Do you even realize that the REAL NATIVE contrast
    of the epson projectors only 6000.1 is!
    Do you know what the REAL life native contrast
    is from the jvc x35? 30.000:1 thats 500 percent
    higher in contrast for the jvc!! and you can see that, especially with dark scenes,
    If a 100 percent black image is displayed
    the epson can close his iris all the way down,
    And there is little or no difference,
    But if something come in the movie, even
    very very little the epson must open the iris
    a little to let go of the picture details
    and on that moment the jvc trumps the epson
    because you see the effect of a MUCH higher
    native contrast.
    Can it be that your unit is defective?
    Maybe another x35 give better result.
    I can say you for sure the x35 trumps both
    the epson en sony in blacks!

    • http://www.projectorreviews.com/members/lisasonfeier/ Lisa Feierman

      Hi, first, regarding the blacks of the X35 and X55, yes they are the same. The error came ins creating one of the reviews using the X95 as a template. Unfortunately, that type of stray paragraph that looks like it fits is a chronic problem over here. Fortunately hat type of editing issue should go away with the launch of our redesigned site sometime in June, as I won’t be using older reviews as templates.

      As to native contrast Epson vs JVC. No contest. I’ve consistently said any JVC can beat any other projector in terms of blacks on anything but the darkest of scenes. But on the darkest of scenes, neither the X55R or the X35 could match either the Epson 5020 or 6020 I had here. I did side by sides in all cases. You’ve seen the images. No question, if you have a darker scene, but with a fair amount of bright light – such as a night cityscape, if there’s enough bright, the Epson iris can’t close down much, so the JVC’s would definitely have the advantage.
      The problem is the darkest of scenes. By my take, it is those darkest of scenes, where you need the great blacks the most. aka – the bond night train scene I use, or the night sleeping scene of Katniss and Rue in the woods. In those type of scenes, the two lower end JVC’s have not been able to match the Epsons, and that’s where it’s most important.
      Of course the X75R and X95R easily do blacker blacks than the Epson projectors, even on those extremely dark scenes. That’s why I’m a much bigger fan of the X75R X95R than the X35/X55R. How were the three projectors set up for your comparison. This may not be the case, but on this side of the “pond”, JVC’s are primarily sold through local dealers who generally hate projectors sold on the internet, because they can’t compete. Dealers have a vested interest in selling the projectors they can make a profit on. And some will diss projectors that they can’t profit selling, or will chronically lose sales to internet dealers. I have, over hear, over the years, encountered local dealers who have especially dissed the Panasonic PT-AE series for that reason. I’ve even once encountered an LA dealer that used one of the old PT-AE projectors for comparison. When I encountered it, it was not set up properly (probably intentionally. This isn’t any different than in the old days when audio stores would set up a pair of speakers they didn’t want to sell, but were popular, to show people how much better the ones they do sell are. The typical trick was to make sure the speakers you didn’t want to sell were playing about 2db lower. Not enough to be really obvious, but in such a case, the the large majority will prefer the slightly louder speaker, even if fairly inferior. I’m just fishing here, it’s tougher to mess with projectors than speakers.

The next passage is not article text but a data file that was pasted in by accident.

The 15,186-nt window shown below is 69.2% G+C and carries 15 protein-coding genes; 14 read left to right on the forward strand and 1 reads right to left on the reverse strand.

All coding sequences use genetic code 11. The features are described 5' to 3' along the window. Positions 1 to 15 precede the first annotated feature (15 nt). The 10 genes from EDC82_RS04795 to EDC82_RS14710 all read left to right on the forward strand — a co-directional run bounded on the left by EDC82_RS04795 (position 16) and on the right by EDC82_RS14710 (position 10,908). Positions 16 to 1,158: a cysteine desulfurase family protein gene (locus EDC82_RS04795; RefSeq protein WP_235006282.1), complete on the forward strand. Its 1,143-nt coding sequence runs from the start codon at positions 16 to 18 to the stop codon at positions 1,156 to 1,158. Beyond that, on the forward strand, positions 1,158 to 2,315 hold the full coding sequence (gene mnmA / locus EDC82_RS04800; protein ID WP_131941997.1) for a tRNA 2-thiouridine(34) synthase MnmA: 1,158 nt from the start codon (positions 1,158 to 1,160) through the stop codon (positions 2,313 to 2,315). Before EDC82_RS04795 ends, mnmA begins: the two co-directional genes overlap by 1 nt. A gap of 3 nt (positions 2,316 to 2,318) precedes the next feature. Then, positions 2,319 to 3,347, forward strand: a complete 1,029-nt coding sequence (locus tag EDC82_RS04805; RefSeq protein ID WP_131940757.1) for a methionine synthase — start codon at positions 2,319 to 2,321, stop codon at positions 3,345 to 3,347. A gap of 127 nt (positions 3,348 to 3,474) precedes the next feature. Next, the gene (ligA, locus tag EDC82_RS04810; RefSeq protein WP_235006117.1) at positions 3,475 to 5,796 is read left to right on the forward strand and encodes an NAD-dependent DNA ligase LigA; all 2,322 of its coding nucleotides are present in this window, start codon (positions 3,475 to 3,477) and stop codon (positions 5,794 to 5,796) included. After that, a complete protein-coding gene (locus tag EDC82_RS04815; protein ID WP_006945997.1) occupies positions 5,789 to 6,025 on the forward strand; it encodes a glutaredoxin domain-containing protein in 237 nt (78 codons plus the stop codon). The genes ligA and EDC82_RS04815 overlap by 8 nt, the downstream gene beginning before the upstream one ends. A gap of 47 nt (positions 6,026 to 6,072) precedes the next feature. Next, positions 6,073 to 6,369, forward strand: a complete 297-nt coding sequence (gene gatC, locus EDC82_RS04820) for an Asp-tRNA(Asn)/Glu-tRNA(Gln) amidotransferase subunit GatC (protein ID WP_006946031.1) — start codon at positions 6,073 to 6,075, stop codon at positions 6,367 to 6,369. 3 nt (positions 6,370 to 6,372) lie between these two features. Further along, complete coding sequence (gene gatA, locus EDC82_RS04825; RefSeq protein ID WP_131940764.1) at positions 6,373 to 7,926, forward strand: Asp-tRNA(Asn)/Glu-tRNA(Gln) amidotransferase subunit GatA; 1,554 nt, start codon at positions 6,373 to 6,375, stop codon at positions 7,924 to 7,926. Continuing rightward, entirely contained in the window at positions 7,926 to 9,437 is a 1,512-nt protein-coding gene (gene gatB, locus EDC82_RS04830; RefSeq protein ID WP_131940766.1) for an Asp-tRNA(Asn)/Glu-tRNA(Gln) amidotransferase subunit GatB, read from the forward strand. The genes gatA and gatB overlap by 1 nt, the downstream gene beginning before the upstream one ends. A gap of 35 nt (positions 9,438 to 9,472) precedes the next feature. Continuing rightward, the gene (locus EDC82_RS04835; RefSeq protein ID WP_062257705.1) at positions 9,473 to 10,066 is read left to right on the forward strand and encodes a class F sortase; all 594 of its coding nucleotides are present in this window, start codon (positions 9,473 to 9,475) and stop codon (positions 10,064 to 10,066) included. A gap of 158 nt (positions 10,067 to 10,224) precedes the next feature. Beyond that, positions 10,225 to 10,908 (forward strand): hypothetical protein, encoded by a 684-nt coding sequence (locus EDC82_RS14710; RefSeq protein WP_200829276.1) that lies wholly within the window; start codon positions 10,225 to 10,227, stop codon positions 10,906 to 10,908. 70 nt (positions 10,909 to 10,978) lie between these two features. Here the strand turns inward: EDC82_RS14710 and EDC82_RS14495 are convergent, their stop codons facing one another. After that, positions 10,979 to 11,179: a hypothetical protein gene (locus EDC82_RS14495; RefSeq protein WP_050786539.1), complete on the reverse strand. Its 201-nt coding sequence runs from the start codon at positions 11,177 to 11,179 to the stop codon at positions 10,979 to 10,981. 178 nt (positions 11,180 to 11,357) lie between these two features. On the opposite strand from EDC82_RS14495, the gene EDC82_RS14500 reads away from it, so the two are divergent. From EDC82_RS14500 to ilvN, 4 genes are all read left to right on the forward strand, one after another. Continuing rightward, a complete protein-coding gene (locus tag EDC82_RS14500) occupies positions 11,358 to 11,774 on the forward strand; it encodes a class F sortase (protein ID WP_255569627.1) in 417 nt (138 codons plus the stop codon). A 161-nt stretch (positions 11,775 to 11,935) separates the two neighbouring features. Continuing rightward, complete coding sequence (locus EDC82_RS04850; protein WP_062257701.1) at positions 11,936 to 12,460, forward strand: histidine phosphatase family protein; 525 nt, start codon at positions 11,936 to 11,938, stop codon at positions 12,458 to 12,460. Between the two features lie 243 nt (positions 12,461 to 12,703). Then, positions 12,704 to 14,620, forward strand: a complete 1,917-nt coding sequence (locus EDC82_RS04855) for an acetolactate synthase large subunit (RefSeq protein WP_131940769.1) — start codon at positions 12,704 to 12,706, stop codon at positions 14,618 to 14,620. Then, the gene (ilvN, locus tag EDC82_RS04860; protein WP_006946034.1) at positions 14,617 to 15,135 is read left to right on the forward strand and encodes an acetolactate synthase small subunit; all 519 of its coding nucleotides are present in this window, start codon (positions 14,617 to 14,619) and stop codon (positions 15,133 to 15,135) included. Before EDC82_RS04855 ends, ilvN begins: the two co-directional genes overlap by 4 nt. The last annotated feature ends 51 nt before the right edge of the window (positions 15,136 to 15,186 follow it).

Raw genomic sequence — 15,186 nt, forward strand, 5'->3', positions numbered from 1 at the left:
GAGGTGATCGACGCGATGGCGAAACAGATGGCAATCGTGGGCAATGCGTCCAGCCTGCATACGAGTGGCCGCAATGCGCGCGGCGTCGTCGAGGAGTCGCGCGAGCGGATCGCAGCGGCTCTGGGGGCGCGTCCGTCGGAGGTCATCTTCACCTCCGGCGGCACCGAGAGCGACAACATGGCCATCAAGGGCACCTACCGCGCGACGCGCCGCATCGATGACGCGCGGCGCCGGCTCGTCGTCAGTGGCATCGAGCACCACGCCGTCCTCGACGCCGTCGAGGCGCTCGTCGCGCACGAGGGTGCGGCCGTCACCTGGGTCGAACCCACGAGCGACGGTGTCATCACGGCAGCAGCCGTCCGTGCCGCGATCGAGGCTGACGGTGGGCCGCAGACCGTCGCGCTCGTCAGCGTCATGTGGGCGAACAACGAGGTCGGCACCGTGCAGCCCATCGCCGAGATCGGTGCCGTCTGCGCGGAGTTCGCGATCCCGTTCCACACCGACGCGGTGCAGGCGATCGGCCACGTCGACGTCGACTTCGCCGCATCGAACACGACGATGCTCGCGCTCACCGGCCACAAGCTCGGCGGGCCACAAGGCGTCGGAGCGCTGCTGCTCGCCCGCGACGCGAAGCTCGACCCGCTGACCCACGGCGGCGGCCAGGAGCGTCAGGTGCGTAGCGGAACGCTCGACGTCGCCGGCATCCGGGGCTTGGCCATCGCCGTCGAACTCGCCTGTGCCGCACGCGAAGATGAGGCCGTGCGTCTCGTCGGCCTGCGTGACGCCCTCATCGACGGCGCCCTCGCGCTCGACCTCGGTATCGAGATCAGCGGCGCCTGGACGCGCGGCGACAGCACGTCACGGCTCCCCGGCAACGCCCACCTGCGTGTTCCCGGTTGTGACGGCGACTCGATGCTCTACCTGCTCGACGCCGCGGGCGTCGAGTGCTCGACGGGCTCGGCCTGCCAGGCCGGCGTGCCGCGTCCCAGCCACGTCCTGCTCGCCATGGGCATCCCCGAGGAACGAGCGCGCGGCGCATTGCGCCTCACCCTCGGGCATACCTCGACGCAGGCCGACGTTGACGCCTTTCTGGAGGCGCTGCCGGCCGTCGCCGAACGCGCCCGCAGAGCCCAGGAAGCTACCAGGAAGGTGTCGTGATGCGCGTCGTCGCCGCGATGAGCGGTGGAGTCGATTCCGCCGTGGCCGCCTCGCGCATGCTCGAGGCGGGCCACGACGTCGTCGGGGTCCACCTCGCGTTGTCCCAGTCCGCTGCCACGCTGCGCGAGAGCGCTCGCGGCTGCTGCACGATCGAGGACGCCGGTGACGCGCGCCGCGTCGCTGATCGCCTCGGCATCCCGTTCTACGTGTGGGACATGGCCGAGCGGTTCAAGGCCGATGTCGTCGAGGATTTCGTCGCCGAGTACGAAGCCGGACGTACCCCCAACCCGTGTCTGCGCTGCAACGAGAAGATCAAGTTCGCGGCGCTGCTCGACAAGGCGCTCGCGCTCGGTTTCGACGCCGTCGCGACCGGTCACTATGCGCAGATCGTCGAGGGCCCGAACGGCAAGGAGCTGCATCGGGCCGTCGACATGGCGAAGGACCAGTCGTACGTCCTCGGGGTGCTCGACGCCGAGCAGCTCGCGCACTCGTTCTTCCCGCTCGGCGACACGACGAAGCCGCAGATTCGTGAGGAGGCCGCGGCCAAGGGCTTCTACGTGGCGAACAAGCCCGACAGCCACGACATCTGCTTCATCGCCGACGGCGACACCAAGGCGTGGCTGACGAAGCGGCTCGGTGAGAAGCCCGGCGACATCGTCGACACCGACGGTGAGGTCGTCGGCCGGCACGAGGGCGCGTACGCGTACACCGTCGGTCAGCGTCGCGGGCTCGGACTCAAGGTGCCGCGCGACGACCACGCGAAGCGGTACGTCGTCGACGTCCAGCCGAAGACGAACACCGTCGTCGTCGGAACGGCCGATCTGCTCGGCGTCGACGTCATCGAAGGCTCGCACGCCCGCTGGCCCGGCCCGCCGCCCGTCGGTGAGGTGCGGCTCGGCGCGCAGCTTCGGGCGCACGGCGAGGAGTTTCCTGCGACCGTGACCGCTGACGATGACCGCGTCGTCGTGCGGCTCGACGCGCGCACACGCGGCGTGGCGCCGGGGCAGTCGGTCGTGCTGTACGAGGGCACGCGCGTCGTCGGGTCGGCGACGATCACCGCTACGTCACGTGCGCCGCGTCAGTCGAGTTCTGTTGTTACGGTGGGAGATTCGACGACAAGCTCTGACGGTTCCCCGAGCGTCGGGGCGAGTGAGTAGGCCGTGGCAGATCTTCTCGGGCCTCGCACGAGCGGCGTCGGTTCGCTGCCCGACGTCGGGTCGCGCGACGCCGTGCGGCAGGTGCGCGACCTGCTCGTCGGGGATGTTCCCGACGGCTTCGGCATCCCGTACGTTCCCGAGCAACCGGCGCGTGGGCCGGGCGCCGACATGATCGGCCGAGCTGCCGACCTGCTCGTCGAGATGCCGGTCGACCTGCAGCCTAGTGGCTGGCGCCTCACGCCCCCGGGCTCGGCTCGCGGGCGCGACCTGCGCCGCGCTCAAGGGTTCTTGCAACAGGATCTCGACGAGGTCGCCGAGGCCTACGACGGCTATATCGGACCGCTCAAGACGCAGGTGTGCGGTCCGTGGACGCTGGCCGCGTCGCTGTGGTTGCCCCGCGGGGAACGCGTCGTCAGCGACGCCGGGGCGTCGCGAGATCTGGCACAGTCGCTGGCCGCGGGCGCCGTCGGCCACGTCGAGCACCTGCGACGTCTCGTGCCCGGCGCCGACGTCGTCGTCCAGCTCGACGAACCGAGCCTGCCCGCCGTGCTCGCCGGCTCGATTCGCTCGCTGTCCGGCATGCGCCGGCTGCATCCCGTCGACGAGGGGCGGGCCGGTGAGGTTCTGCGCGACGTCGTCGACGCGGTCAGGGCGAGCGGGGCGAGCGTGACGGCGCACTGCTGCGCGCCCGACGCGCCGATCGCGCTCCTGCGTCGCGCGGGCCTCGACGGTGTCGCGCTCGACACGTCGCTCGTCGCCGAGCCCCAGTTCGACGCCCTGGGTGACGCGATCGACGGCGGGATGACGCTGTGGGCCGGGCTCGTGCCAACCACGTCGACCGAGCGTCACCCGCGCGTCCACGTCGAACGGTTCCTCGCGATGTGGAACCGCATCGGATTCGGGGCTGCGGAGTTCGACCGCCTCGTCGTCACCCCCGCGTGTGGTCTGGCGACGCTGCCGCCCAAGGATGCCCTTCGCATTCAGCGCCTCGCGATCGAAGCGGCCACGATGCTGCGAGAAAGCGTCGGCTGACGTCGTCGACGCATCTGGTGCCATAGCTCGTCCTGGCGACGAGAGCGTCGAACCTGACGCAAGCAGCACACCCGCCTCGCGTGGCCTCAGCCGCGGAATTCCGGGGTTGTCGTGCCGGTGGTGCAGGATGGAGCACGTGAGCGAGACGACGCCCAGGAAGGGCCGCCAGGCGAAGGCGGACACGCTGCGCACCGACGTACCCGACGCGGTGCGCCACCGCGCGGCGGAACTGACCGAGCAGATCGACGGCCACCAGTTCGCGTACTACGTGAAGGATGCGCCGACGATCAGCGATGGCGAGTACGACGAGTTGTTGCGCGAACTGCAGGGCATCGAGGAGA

Brightness shouldn’t be a factor, at least new, both projectors calibrate within 5% brightness of each other. BTW, there is one way to setup a demonstration to favor a great dynamic iris free projector over one with a working iris: That is use a dark scene, that has one very small white area that’s full on white IRE 100. Adjust the two projectors on that scene so both are exactly the same brightness on white. In such a case, the JVC would best the Sony or the Epson, because, let’s face it, the JVC does have greater dyanmic range – the difference between brightest and darkest it can put on the screen simultaneously – that’s your native contrast. The thing is, that’s not how people watch. Brightness will normally be established on bright scenes, which then allows the dynamic iris projector to deliver blacker blacks, but at the same time, any small amounts of 100 IRE will also be reduced. That is, your JVC on that dark scene with a building or two lit up in the distance, will have brighter lights, while being very close on blacks.

      BTW, don’t get me wrong, I really like the X35, in fact I was just about to blog about the 3 best projectors that didn’t win a Best In Class Award in this year’s report. The X35/RS46 is certainly the first of those 3. I will explain my reasons there why it didn’t pick up a higher honor, and it wasn’t because of the black levels.

      I would be curious as to the very dark images you are using when comparing the two. Perhaps you can upload a sample. Again, both the X35 and the X55 were here, and both performed essentially the same compared to the Epson 5020ub I’ve been using as a reference. Also I had the 6020 Epson here, and put it side by side with the 5020. There was not distinguishable differences in terms of black level performance. The last time I had the 5020UB and the X35 running side by side here, was perhaps 2 weeks ago. I find the Epson tends to crush dark shadow detail less. If you do not optimize for that, you will get a slightly darker black in exchange for less detail? How did you find the X35′s darkest shadow detail compared to the 5020′s when you were comparing? -art